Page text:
Bedford Ramblings
Steve Mills

Monsanto's Roundup starting to show problems

Posted Tuesday, May 4, 2010, at 10:08 AM
View 11 comments
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  • Let's look a little closer at the works you have chosen:

    "We will need stronger herbicides to beat the newcomers and then stronger and stronger and.... where does it end?"

    "stronger and stronger"? Relative to what? You attempt your own "spin" by using the words "stronger" to intimate "more toxic". Truth is it could be more OR less toxic. All we know for sure is it must be DIFFERENT.

    Your words again:

    It is amazing to me how things can be "spun" to say about anything you want about a subject. IN all fairness, my words as well, so it is ever important that people read and learn about topics that concern the environment, politics, humanity, etc."

    Yep, you just proved yourself correct here!

    -- Posted by scottwaters on Tue, May 4, 2010, at 3:52 PM
  • So your point is that I am correct about spin?

    Balance is why I gave Monsanto's website. I am hoping people will read and decide for themselves.

    What did you decide?

    Stronger does not necessarily mean more toxic, but the reporter seemed to think so. "To fight them, Mr. Anderson and farmers throughout the East, Midwest and South are being forced to spray fields with more toxic herbicides". I do not know what he bases that statement on, but I presume he is getting it from the farmers. Maybe not, but.... the reader can decide.

    Stronger could mean developing more bio-engineered plants from patented seeds, to which the corporations own the patent. Heirloom seeds that do not need anyone to regenerate could be endangered. What will feed the world if the company goes out of business and the heirloom plants are gone?

    Apparently there are more of these plants in our system than many of us (or at least I) thought. "Roundup Ready crops account for about 90 percent of the soybeans and 70 percent of the corn and cotton grown in the United States." is a scary thought to me.

    Researchers have found that crops modified to resist or kill damaging insects are also causing deadly mutations that are killing beneficial insects like pollinators.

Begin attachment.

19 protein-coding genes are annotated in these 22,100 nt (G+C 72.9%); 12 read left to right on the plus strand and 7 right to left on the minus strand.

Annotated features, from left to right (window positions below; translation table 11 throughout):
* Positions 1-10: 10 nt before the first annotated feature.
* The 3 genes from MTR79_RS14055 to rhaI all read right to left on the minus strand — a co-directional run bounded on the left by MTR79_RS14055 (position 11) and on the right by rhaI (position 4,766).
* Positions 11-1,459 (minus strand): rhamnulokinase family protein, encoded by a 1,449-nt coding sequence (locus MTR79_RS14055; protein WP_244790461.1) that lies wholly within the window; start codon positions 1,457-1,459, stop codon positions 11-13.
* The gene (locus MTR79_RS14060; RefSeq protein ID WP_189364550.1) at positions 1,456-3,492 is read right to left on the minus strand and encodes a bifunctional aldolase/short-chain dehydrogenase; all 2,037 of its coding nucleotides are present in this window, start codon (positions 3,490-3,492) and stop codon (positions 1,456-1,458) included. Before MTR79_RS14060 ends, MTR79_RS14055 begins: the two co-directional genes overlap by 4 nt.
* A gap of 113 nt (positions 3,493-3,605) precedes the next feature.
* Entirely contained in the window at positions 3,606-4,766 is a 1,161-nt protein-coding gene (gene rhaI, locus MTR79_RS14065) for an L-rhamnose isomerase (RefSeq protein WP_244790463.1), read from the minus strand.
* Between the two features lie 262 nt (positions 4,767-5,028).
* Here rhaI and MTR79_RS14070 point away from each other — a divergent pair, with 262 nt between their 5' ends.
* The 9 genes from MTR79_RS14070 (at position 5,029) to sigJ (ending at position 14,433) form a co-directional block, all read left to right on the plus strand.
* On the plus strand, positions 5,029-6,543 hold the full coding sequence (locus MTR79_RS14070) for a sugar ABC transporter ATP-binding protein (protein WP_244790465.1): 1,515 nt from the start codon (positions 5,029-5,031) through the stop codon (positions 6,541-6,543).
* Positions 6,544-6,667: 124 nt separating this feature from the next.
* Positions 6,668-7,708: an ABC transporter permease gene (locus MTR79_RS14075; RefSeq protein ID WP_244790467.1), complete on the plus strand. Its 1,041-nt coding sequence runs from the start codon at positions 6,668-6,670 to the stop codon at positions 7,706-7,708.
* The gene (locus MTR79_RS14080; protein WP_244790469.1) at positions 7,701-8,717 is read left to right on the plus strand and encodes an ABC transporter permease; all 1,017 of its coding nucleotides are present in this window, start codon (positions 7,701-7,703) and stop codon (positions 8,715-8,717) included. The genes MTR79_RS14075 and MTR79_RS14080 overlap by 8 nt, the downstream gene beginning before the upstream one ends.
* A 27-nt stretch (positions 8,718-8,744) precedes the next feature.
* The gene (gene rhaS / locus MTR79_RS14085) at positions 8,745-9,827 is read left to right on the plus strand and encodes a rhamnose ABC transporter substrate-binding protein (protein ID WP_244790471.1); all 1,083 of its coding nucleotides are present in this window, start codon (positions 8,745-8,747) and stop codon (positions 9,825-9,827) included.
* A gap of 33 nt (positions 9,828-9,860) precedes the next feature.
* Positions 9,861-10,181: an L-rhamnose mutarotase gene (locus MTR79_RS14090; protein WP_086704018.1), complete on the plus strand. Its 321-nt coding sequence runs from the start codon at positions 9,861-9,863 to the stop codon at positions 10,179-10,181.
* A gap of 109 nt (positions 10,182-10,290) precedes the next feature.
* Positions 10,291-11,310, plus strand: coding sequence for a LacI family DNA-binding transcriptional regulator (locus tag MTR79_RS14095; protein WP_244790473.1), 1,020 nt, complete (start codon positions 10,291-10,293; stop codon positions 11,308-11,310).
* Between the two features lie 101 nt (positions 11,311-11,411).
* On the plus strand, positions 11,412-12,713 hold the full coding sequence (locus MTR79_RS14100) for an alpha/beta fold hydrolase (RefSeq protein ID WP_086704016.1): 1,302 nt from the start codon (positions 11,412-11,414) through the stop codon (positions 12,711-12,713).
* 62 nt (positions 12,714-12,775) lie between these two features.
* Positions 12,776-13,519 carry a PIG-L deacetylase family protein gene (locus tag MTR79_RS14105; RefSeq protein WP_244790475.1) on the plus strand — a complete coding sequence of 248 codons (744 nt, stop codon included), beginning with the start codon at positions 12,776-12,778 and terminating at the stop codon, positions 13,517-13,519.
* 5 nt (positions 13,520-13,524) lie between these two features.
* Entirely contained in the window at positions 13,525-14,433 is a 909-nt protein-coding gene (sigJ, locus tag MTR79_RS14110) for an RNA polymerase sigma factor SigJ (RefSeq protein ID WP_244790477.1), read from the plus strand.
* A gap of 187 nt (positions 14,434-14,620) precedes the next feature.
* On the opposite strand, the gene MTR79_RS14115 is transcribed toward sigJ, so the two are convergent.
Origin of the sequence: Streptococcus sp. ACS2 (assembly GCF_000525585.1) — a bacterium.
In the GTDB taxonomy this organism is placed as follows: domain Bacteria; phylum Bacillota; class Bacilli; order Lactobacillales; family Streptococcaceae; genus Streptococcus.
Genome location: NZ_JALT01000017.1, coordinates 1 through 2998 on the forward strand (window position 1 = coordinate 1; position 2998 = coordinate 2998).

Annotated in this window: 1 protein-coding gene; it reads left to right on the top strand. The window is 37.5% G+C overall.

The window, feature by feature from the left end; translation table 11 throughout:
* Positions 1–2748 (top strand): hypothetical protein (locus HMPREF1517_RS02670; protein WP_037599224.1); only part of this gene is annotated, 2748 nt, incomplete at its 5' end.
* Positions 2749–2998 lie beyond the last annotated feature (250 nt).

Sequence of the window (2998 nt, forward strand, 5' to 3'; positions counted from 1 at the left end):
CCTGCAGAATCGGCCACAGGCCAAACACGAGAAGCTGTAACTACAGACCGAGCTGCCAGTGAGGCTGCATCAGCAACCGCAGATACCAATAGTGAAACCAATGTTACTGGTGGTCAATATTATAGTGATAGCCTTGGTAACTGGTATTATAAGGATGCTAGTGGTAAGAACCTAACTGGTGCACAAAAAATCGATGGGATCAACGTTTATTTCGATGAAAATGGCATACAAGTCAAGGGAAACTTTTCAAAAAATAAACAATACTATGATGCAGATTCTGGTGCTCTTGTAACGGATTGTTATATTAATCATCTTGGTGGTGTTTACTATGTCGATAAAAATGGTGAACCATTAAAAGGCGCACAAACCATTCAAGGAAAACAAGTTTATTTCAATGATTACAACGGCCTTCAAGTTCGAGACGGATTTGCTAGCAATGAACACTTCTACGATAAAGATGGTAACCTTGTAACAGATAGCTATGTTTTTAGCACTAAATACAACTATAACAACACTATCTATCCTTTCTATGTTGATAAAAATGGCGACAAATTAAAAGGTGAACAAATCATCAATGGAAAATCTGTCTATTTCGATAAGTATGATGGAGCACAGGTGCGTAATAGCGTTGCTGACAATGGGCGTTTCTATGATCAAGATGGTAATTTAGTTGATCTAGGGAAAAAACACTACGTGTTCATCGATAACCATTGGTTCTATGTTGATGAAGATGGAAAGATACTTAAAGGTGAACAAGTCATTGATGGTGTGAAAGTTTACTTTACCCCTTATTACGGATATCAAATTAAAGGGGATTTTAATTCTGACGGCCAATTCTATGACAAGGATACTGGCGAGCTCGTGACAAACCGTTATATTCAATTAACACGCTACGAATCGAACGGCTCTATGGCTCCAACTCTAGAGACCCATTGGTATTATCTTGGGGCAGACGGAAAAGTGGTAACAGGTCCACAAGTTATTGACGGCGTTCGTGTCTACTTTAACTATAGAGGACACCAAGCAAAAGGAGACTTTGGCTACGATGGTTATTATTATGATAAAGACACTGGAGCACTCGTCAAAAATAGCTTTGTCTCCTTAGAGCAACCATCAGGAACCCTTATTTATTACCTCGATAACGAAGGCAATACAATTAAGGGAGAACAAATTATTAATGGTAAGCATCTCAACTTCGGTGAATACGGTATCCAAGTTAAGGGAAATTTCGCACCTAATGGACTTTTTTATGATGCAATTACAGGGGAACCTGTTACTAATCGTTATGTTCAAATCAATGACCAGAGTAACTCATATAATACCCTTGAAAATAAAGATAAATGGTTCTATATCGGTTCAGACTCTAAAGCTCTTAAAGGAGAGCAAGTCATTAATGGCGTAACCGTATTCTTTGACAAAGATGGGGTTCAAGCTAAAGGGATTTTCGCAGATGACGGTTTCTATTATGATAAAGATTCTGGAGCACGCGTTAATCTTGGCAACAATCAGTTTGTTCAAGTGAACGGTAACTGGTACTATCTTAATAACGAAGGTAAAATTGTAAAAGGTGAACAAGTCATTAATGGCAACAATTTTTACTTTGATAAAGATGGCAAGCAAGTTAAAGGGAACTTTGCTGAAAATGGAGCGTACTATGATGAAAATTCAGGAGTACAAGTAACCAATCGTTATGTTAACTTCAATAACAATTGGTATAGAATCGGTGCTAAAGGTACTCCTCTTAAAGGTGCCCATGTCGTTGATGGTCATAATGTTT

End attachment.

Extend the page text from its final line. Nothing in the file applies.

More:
I have no investment in agriculture or agricultural companies, but I do in the future of my family. I am concerned and I do not apologize for that.

    As you duly noted, I admit to putting spin on my own words, so again, what is your evaluation on the subject, not me?

    Why are you passionate about the subject?

    -- Posted by stevemills on Tue, May 4, 2010, at 9:44 PM
  • Steve, thank you for your insight. Honey bee decline alone is reason for intense investigation into these subjects. It does make one wonder why anyone would blindly defend these practices and products. A strong money trail seems to be a motivational indictment of most defenders of these companies and their potentially dangerous interferences with nature.

    I personally would like to know when I am consuming genetically modified plant or animal materials, yet the corporations and their allies, the government, have determined that it is none of my business. Unbelievable!

    -- Posted by dmcg on Wed, May 5, 2010, at 9:07 AM
  • I am surprised and dismayed how prevalent it is.

    I truly hope that scottwaters comes back on this issue. I would not mind reading educated opinions on the subject.

    I knew I might offend some farmers who are using this or similar products, but I am used to that from having been an officer of the only organic certifying organization in the state of Tennessee some years ago. TN does not have such an agency anymore since they were put out of business by organic becoming recognized by the Federal Government.

    They made it expensive and agonizing to be a certifying agency and now only a few out-of-state groups are doing it. We were all volunteer and did not charge enough to keep a full-time person. Our interest was in trying to help TN farmers verify their sustainable/organic methods for those who needed the paperwork, like grocery stores.

    If scottwaters does not come back to discuss the topic, I can only presume he was surfing the net for comments about Monsanto or Roundup and then trying to nullify any arguments. We can only assume why someone would spend time doing that. I would rather have a reasonable discussion.

    -- Posted by stevemills on Wed, May 5, 2010, at 9:06 PM
  • I applaud your interest in educated discussion. My biggest concern was and has been the rush to utilize these technologies on such a vast scale. It seems there has been no consideration to their overall effects; rather, they have been promoted as safe, regardless of potentially negative consequences to the food chain.

    This isn't trivial, it essentially goes to the quality of life on this planet. Proponents decry hunger, but at what cost?

    -- Posted by dmcg on Thu, May 6, 2010, at 8:26 AM